Re: the Virgin America “gotcha” game….
I am a vice president of a company and a seasoned “road warrior” with considerable experience flying with some of the best airlines in the world (and a few of the worst). I am also fortunate enough to be one of those “favored fliers” coveted by most airlines, as I usually purchase my first class seat/s, rather than upgrade, etc.
A fan of Virgin Atlantic for many years, I had been eager to fly the new Virgin America. In October 2007 I purchased (2) two First Class seats to fly from LA to New York for New Years. Due to unfortunate circumstances, I was unable to make the trip. As a courtesy and matter of habit, I phoned into Virgin America to notify the airline that I would not be making the trip. I was informed that an email would be sent to follow the call. To my knowledge, I never received this email, but thought nothing of it at the time.
A couple of weeks ago, I contacted Virgin America to make a new reservation for two, in First Class (considerably more expensive now). I gave the confirmation number of my original flight to use towards the new tickets, only to be told that there was NO credit on file for this former reservation. Inquiring further into this mystery… I was told that no record was found on their side that this reservation had been cancelled prior to departure. I conveyed that I had in fact done so, but still didn’t understand how this was relevant. Alas, I was told further that if either I had not cancelled the reservation prior to departure (or no record was found of such) that the entire fare amount was FORFEITED!
I was told that this forfeiture information was in their “Fare Rules”, and that there was nothing else that could be offered other than crediting me “1/2 of the total fare or the Guest Services agent would “get in trouble”.
I must confess that I am not one to read the fine print when purchasing a full fare First Class ticket/s. No airline known to me in the USA has such an absurd policy which penalizes passengers with a 100% loss (or anything close) of the fare/money spent. It is certainly way out of the norm with other US airline policies. At most, one can usually expect a nominal change fee of some amount, and even that is usually limited to restricted economy tickets, and other very restricted fares.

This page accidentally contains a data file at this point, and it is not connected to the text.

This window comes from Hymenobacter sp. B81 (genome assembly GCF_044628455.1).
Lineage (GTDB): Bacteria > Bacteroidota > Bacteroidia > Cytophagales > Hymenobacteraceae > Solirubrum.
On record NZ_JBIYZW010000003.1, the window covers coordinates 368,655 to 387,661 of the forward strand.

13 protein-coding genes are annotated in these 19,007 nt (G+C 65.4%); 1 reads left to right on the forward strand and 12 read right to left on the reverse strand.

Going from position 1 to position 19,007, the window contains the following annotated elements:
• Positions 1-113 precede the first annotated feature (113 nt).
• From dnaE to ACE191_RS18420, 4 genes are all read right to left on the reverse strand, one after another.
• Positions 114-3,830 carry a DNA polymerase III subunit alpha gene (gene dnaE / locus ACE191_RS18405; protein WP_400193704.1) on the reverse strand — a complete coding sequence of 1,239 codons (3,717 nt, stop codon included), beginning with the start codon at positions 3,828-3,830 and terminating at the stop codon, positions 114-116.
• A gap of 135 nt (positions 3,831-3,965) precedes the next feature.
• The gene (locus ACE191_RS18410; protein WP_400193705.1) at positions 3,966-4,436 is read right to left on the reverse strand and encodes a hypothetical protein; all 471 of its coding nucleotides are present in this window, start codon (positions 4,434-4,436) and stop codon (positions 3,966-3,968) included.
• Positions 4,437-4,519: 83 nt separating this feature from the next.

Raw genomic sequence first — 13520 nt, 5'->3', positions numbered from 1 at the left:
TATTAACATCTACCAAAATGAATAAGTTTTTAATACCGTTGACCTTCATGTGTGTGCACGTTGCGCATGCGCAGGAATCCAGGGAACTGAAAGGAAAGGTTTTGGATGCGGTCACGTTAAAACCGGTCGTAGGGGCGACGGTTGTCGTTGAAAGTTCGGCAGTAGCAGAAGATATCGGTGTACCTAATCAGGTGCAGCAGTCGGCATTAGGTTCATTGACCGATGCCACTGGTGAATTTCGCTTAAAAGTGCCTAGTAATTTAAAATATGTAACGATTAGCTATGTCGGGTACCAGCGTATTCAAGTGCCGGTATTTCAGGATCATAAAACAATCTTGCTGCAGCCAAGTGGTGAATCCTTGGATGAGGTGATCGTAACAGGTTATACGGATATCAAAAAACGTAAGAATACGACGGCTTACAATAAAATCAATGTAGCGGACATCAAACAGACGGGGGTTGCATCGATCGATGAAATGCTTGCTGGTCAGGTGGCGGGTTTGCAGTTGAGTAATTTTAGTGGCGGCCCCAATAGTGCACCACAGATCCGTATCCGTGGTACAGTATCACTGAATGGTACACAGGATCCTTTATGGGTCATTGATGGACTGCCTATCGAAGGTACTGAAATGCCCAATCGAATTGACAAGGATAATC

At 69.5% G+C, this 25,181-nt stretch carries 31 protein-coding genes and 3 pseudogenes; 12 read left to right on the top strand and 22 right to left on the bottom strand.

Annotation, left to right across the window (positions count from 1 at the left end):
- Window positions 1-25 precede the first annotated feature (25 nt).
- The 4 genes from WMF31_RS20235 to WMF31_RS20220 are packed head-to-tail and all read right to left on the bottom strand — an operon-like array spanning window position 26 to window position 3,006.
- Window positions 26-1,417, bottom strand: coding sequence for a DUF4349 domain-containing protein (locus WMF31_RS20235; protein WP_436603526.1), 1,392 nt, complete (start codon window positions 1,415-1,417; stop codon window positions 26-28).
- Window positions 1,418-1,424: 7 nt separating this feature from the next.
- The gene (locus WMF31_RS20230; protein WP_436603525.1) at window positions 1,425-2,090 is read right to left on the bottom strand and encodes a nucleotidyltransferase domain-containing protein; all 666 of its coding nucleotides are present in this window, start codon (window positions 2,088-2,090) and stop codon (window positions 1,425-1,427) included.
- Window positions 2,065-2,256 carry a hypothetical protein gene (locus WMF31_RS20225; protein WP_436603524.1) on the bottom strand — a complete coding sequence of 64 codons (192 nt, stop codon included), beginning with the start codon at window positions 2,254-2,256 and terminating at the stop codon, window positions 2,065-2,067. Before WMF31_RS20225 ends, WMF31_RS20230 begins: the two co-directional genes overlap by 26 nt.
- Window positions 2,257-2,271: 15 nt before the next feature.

I had scanned originally, and have since reread, the email confirmation I received from Virgin America and NO mention is made of this policy under “Rules and Restrictions”. (I have since been able to find this policy / practice only in the “fine print” of their website.)
One can only imagine that I’m not the first to be snagged into this trap thus far. To be told that I’ve lost $2400.00 because no record (conveniently) was found of a reservation cancellation, that I didn’t even know I was supposed to have made… (but in fact actually had in this case).
There is no question in my mind that this weighty penalty is a deceptive loophole buried in the fine print of your fare rules. One could certainly deduce that Virgin America has intentionally done so to the peril of unsuspecting customers, who must be expected to swallow it and move on. Virgin America must also further anticipate that they will not see these customers again as a result, and that this loss of repeat customers is acceptable.
I feel robbed quite frankly, and I cannot compare this experience with any other short of literally being robbed. It is certainly a story worth telling to others considering flying Virgin America.
I did direct my complaint to the Vice President per the Customer Care Department’s recommendation, in writing. No response or resolution has been offered to date!